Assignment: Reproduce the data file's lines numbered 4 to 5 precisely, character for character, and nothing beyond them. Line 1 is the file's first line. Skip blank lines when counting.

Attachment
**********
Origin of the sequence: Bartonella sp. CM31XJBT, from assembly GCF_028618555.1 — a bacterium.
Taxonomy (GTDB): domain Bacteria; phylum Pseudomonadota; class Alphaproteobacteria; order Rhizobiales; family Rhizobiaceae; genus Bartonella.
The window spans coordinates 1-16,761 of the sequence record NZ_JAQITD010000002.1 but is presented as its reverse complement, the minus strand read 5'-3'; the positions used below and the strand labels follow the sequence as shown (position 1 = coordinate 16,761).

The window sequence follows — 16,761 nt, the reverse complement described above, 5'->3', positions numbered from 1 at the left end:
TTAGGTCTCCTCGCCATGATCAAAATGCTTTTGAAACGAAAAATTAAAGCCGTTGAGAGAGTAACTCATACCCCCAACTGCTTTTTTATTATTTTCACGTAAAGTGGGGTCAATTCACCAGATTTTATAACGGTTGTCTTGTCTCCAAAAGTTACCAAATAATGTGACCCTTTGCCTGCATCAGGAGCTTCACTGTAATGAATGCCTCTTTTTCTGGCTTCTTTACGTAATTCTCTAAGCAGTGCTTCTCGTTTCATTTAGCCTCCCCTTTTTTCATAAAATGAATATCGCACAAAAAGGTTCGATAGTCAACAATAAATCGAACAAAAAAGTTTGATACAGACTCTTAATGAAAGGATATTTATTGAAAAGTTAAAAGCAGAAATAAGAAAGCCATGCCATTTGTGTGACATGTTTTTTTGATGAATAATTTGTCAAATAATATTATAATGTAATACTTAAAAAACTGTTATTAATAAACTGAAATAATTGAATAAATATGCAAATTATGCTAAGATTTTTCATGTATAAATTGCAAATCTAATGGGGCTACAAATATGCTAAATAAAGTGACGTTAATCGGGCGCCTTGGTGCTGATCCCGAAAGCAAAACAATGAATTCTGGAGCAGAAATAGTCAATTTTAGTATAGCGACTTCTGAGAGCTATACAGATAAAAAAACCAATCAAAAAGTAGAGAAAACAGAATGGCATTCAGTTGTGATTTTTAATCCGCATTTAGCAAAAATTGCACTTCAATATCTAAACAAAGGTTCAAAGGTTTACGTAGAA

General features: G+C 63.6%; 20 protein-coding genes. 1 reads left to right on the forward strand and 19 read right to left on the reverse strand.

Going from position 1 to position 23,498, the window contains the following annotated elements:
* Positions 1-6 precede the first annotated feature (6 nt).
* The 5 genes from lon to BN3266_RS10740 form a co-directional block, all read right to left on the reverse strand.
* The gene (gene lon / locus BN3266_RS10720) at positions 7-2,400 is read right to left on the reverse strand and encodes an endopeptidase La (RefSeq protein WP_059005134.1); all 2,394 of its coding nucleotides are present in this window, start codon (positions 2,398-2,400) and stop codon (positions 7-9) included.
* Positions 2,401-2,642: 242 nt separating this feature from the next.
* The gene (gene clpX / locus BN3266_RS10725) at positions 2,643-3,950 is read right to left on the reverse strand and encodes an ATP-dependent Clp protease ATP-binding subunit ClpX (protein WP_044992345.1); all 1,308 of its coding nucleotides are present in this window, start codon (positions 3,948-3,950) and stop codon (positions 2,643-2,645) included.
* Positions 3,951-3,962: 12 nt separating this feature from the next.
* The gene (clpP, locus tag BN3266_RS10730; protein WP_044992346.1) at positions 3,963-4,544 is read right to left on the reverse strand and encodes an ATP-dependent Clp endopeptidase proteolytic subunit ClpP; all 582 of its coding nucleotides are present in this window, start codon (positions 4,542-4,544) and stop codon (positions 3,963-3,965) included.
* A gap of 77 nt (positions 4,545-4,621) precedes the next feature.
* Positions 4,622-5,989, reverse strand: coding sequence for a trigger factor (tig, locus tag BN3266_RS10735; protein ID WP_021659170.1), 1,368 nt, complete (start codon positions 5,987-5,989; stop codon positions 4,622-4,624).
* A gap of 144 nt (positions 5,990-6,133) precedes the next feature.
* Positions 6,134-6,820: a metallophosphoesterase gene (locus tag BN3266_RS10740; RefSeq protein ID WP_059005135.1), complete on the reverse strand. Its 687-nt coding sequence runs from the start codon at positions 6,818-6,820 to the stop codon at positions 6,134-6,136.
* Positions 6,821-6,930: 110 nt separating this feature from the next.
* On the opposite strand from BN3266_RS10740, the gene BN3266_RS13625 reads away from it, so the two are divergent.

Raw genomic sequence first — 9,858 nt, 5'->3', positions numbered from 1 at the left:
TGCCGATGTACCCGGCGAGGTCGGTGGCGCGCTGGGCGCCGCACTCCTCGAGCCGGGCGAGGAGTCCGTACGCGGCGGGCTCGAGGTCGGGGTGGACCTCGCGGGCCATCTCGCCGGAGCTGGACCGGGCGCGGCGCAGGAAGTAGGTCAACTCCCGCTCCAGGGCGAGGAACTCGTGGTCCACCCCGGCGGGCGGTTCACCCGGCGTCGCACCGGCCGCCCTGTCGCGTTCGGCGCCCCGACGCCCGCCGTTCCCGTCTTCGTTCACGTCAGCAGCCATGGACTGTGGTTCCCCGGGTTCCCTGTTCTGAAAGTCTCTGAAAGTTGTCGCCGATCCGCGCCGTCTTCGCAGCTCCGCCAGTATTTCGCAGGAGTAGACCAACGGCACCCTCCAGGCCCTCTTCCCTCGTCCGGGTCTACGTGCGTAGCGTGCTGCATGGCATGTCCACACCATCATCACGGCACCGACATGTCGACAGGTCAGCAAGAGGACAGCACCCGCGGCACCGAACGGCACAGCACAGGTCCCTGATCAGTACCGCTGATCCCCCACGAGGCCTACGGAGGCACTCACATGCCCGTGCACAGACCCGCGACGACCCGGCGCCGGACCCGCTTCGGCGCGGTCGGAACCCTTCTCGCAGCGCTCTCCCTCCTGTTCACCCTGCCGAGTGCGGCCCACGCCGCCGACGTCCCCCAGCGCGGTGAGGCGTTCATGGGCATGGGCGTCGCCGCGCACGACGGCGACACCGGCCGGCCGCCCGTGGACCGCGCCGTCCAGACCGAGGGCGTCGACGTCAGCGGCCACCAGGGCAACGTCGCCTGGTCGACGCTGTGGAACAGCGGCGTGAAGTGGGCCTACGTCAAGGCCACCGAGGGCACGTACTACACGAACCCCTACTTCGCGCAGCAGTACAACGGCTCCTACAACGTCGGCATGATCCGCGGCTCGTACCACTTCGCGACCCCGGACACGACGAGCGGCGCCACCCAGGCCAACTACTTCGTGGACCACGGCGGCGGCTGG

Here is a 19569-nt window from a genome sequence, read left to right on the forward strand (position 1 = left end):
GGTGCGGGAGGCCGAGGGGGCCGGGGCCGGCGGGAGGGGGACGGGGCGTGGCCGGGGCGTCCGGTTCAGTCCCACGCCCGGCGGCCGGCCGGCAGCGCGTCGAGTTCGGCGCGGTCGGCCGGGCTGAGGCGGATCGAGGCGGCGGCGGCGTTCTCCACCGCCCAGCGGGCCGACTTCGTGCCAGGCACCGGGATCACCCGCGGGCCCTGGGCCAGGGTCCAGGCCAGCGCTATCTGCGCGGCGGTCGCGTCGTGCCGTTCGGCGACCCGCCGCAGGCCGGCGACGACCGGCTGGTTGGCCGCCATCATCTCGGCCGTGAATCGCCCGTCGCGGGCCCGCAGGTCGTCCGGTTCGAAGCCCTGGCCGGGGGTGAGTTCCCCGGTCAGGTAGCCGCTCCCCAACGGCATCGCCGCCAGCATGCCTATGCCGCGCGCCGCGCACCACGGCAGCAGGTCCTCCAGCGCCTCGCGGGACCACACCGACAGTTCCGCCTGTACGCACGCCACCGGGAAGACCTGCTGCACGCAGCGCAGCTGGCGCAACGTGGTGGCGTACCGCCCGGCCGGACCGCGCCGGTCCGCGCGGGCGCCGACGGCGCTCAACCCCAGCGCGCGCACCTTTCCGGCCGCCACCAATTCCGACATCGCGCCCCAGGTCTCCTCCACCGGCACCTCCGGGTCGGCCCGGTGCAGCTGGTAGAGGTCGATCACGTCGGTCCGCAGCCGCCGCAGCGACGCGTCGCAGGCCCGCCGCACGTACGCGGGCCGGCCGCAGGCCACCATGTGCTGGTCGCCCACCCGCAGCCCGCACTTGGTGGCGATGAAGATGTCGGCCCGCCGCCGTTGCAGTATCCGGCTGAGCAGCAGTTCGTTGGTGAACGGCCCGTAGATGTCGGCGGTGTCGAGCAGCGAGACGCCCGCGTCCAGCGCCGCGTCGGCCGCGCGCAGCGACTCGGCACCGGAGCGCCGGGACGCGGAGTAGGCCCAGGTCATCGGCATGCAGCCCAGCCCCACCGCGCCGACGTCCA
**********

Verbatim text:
The window sequence follows — 16,761 nt, the reverse complement described above, 5'->3', positions numbered from 1 at the left end:
TTAGGTCTCCTCGCCATGATCAAAATGCTTTTGAAACGAAAAATTAAAGCCGTTGAGAGAGTAACTCATACCCCCAACTGCTTTTTTATTATTTTCACGTAAAGTGGGGTCAATTCACCAGATTTTATAACGGTTGTCTTGTCTCCAAAAGTTACCAAATAATGTGACCCTTTGCCTGCATCAGGAGCTTCACTGTAATGAATGCCTCTTTTTCTGGCTTCTTTACGTAATTCTCTAAGCAGTGCTTCTCGTTTCATTTAGCCTCCCCTTTTTTCATAAAATGAATATCGCACAAAAAGGTTCGATAGTCAACAATAAATCGAACAAAAAAGTTTGATACAGACTCTTAATGAAAGGATATTTATTGAAAAGTTAAAAGCAGAAATAAGAAAGCCATGCCATTTGTGTGACATGTTTTTTTGATGAATAATTTGTCAAATAATATTATAATGTAATACTTAAAAAACTGTTATTAATAAACTGAAATAATTGAATAAATATGCAAATTATGCTAAGATTTTTCATGTATAAATTGCAAATCTAATGGGGCTACAAATATGCTAAATAAAGTGACGTTAATCGGGCGCCTTGGTGCTGATCCCGAAAGCAAAACAATGAATTCTGGAGCAGAAATAGTCAATTTTAGTATAGCGACTTCTGAGAGCTATACAGATAAAAAAACCAATCAAAAAGTAGAGAAAACAGAATGGCATTCAGTTGTGATTTTTAATCCGCATTTAGCAAAAATTGCACTTCAATATCTAAACAAAGGTTCAAAGGTTTACGTAGAA